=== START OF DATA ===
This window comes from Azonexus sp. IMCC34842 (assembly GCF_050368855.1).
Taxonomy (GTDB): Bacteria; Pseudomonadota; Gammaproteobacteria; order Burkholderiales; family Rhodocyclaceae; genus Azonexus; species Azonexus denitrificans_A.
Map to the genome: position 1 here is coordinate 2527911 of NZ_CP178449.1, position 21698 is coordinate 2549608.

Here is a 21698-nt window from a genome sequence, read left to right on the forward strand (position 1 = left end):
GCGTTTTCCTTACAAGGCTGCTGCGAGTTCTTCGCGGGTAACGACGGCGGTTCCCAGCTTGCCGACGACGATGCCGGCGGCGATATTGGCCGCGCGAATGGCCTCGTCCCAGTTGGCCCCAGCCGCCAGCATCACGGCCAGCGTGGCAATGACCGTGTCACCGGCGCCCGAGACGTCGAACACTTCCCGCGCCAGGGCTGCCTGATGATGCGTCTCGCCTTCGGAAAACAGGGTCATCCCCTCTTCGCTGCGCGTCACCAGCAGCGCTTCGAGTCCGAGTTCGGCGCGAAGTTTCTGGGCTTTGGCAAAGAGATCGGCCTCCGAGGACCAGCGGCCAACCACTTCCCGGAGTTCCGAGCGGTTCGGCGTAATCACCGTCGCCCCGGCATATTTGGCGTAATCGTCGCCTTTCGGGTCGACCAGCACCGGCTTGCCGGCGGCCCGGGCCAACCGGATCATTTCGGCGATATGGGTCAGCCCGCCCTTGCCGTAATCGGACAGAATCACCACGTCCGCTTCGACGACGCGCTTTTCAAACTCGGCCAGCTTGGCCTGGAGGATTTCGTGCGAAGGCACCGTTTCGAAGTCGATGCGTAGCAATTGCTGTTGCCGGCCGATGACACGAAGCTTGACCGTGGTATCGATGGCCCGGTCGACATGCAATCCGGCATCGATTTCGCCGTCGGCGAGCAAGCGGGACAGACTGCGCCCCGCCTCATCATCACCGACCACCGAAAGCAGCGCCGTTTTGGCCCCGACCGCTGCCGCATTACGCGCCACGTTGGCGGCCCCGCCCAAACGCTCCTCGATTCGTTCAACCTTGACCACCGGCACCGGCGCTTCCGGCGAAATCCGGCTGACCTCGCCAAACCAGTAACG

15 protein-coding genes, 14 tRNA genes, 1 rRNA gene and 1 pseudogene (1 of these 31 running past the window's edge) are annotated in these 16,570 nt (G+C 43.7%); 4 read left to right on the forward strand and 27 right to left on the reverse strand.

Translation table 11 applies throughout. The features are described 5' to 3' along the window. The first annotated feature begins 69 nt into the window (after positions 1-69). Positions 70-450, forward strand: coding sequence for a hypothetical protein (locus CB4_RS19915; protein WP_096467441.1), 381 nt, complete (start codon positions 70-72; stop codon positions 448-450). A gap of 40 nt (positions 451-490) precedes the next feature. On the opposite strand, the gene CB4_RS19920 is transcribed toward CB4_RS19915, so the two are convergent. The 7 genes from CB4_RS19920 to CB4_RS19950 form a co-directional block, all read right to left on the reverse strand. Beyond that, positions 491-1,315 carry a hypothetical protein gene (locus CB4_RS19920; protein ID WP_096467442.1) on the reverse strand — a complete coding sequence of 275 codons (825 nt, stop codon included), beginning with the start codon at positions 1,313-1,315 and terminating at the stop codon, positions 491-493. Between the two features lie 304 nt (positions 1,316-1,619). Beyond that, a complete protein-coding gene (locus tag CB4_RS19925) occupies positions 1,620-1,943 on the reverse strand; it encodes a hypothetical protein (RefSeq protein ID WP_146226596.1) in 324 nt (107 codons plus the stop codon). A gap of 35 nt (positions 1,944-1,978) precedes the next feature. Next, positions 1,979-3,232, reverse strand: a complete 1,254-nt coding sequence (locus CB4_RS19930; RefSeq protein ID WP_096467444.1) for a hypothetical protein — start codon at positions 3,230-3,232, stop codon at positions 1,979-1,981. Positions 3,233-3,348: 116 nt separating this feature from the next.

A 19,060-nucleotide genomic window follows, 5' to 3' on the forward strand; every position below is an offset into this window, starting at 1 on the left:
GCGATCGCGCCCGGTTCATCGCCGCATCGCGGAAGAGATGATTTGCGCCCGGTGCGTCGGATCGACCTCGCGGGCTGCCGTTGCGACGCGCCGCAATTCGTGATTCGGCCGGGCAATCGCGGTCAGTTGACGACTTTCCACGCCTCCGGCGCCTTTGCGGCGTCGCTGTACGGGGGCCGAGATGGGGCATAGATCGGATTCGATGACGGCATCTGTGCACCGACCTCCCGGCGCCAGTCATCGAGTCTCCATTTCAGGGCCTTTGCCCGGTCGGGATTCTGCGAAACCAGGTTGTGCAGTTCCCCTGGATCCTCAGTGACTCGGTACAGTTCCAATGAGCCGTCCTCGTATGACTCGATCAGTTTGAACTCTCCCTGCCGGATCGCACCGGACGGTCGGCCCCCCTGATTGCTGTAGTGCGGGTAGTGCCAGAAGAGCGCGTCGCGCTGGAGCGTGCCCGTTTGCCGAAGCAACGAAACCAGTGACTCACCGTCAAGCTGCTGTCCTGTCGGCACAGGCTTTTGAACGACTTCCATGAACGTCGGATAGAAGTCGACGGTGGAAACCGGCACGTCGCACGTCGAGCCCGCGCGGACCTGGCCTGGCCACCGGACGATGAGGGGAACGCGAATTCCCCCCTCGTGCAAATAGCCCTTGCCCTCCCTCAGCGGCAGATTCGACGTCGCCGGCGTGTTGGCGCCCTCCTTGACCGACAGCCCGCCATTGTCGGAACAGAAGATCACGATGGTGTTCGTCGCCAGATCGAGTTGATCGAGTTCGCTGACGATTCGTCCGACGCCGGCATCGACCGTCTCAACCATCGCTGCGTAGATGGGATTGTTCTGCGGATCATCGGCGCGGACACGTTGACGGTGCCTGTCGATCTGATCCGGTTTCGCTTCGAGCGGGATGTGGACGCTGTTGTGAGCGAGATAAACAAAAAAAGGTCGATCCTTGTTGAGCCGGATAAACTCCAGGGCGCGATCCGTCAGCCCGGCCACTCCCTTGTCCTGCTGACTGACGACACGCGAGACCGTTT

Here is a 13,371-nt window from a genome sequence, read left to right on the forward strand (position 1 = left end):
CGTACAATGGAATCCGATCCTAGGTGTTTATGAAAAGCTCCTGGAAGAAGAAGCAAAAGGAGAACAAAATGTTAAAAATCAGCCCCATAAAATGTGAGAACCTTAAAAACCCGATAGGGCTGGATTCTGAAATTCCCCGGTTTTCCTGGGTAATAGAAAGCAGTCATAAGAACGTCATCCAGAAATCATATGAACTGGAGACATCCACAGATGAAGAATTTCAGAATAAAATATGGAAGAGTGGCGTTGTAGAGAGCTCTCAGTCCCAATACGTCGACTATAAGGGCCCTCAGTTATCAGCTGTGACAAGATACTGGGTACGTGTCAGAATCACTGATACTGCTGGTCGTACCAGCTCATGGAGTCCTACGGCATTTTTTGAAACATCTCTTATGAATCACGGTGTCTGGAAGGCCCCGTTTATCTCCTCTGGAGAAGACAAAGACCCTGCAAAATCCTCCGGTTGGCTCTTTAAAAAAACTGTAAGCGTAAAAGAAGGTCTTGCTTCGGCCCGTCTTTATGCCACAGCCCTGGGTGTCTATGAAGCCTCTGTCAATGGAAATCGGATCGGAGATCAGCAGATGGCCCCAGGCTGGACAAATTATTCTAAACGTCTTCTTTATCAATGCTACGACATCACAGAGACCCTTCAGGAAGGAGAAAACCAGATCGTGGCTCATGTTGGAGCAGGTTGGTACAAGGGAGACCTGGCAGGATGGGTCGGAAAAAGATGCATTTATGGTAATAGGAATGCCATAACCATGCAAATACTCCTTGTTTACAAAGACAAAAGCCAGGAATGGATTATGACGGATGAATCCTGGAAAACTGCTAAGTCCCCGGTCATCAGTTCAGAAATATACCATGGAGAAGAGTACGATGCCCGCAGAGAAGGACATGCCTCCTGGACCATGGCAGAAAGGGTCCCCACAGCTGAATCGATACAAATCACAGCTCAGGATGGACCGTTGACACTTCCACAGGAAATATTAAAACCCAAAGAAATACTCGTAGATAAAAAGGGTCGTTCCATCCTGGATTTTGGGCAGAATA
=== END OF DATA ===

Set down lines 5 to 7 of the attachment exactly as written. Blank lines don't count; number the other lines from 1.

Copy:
GCGTTTTCCTTACAAGGCTGCTGCGAGTTCTTCGCGGGTAACGACGGCGGTTCCCAGCTTGCCGACGACGATGCCGGCGGCGATATTGGCCGCGCGAATGGCCTCGTCCCAGTTGGCCCCAGCCGCCAGCATCACGGCCAGCGTGGCAATGACCGTGTCACCGGCGCCCGAGACGTCGAACACTTCCCGCGCCAGGGCTGCCTGATGATGCGTCTCGCCTTCGGAAAACAGGGTCATCCCCTCTTCGCTGCGCGTCACCAGCAGCGCTTCGAGTCCGAGTTCGGCGCGAAGTTTCTGGGCTTTGGCAAAGAGATCGGCCTCCGAGGACCAGCGGCCAACCACTTCCCGGAGTTCCGAGCGGTTCGGCGTAATCACCGTCGCCCCGGCATATTTGGCGTAATCGTCGCCTTTCGGGTCGACCAGCACCGGCTTGCCGGCGGCCCGGGCCAACCGGATCATTTCGGCGATATGGGTCAGCCCGCCCTTGCCGTAATCGGACAGAATCACCACGTCCGCTTCGACGACGCGCTTTTCAAACTCGGCCAGCTTGGCCTGGAGGATTTCGTGCGAAGGCACCGTTTCGAAGTCGATGCGTAGCAATTGCTGTTGCCGGCCGATGACACGAAGCTTGACCGTGGTATCGATGGCCCGGTCGACATGCAATCCGGCATCGATTTCGCCGTCGGCGAGCAAGCGGGACAGACTGCGCCCCGCCTCATCATCACCGACCACCGAAAGCAGCGCCGTTTTGGCCCCGACCGCTGCCGCATTACGCGCCACGTTGGCGGCCCCGCCCAAACGCTCCTCGATTCGTTCAACCTTGACCACCGGCACCGGCGCTTCCGGCGAAATCCGGCTGACCTCGCCAAACCAGTAACG

15 protein-coding genes, 14 tRNA genes, 1 rRNA gene and 1 pseudogene (1 of these 31 running past the window's edge) are annotated in these 16,570 nt (G+C 43.7%); 4 read left to right on the forward strand and 27 right to left on the reverse strand.

Translation table 11 applies throughout. The features are described 5' to 3' along the window. The first annotated feature begins 69 nt into the window (after positions 1-69). Positions 70-450, forward strand: coding sequence for a hypothetical protein (locus CB4_RS19915; protein WP_096467441.1), 381 nt, complete (start codon positions 70-72; stop codon positions 448-450). A gap of 40 nt (positions 451-490) precedes the next feature. On the opposite strand, the gene CB4_RS19920 is transcribed toward CB4_RS19915, so the two are convergent. The 7 genes from CB4_RS19920 to CB4_RS19950 form a co-directional block, all read right to left on the reverse strand. Beyond that, positions 491-1,315 carry a hypothetical protein gene (locus CB4_RS19920; protein ID WP_096467442.1) on the reverse strand — a complete coding sequence of 275 codons (825 nt, stop codon included), beginning with the start codon at positions 1,313-1,315 and terminating at the stop codon, positions 491-493. Between the two features lie 304 nt (positions 1,316-1,619). Beyond that, a complete protein-coding gene (locus tag CB4_RS19925) occupies positions 1,620-1,943 on the reverse strand; it encodes a hypothetical protein (RefSeq protein ID WP_146226596.1) in 324 nt (107 codons plus the stop codon). A gap of 35 nt (positions 1,944-1,978) precedes the next feature. Next, positions 1,979-3,232, reverse strand: a complete 1,254-nt coding sequence (locus CB4_RS19930; RefSeq protein ID WP_096467444.1) for a hypothetical protein — start codon at positions 3,230-3,232, stop codon at positions 1,979-1,981. Positions 3,233-3,348: 116 nt separating this feature from the next.